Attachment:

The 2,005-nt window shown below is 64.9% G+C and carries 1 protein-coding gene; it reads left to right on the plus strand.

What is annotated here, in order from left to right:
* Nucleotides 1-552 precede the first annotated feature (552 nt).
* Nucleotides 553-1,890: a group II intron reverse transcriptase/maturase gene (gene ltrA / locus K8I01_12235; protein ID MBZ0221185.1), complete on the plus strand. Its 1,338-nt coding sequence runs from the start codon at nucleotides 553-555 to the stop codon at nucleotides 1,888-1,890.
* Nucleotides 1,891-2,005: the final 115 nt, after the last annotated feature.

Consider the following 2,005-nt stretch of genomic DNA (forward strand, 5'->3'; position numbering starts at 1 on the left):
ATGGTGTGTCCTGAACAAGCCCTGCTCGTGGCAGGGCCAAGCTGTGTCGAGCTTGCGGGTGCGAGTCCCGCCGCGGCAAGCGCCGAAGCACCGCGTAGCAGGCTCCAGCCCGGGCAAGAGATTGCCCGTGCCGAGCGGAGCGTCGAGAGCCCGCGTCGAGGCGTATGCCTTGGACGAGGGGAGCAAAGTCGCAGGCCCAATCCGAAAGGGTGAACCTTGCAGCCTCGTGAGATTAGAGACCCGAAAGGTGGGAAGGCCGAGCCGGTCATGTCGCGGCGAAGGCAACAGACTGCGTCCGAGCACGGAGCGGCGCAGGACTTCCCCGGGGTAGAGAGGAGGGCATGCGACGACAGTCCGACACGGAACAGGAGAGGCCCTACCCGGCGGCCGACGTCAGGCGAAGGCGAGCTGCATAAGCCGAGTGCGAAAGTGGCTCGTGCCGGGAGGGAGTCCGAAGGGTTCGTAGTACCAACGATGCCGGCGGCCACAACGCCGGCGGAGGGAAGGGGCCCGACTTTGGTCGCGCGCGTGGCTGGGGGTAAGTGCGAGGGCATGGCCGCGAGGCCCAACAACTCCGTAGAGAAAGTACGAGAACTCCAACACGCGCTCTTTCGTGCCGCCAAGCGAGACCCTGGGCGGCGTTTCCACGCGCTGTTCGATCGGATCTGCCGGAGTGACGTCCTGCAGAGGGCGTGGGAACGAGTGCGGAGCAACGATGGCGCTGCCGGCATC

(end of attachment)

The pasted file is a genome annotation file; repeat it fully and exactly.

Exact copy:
The 2,005-nt window shown below is 64.9% G+C and carries 1 protein-coding gene; it reads left to right on the plus strand.

What is annotated here, in order from left to right:
* Nucleotides 1-552 precede the first annotated feature (552 nt).
* Nucleotides 553-1,890: a group II intron reverse transcriptase/maturase gene (gene ltrA / locus K8I01_12235; protein ID MBZ0221185.1), complete on the plus strand. Its 1,338-nt coding sequence runs from the start codon at nucleotides 553-555 to the stop codon at nucleotides 1,888-1,890.
* Nucleotides 1,891-2,005: the final 115 nt, after the last annotated feature.

Consider the following 2,005-nt stretch of genomic DNA (forward strand, 5'->3'; position numbering starts at 1 on the left):
ATGGTGTGTCCTGAACAAGCCCTGCTCGTGGCAGGGCCAAGCTGTGTCGAGCTTGCGGGTGCGAGTCCCGCCGCGGCAAGCGCCGAAGCACCGCGTAGCAGGCTCCAGCCCGGGCAAGAGATTGCCCGTGCCGAGCGGAGCGTCGAGAGCCCGCGTCGAGGCGTATGCCTTGGACGAGGGGAGCAAAGTCGCAGGCCCAATCCGAAAGGGTGAACCTTGCAGCCTCGTGAGATTAGAGACCCGAAAGGTGGGAAGGCCGAGCCGGTCATGTCGCGGCGAAGGCAACAGACTGCGTCCGAGCACGGAGCGGCGCAGGACTTCCCCGGGGTAGAGAGGAGGGCATGCGACGACAGTCCGACACGGAACAGGAGAGGCCCTACCCGGCGGCCGACGTCAGGCGAAGGCGAGCTGCATAAGCCGAGTGCGAAAGTGGCTCGTGCCGGGAGGGAGTCCGAAGGGTTCGTAGTACCAACGATGCCGGCGGCCACAACGCCGGCGGAGGGAAGGGGCCCGACTTTGGTCGCGCGCGTGGCTGGGGGTAAGTGCGAGGGCATGGCCGCGAGGCCCAACAACTCCGTAGAGAAAGTACGAGAACTCCAACACGCGCTCTTTCGTGCCGCCAAGCGAGACCCTGGGCGGCGTTTCCACGCGCTGTTCGATCGGATCTGCCGGAGTGACGTCCTGCAGAGGGCGTGGGAACGAGTGCGGAGCAACGATGGCGCTGCCGGCATC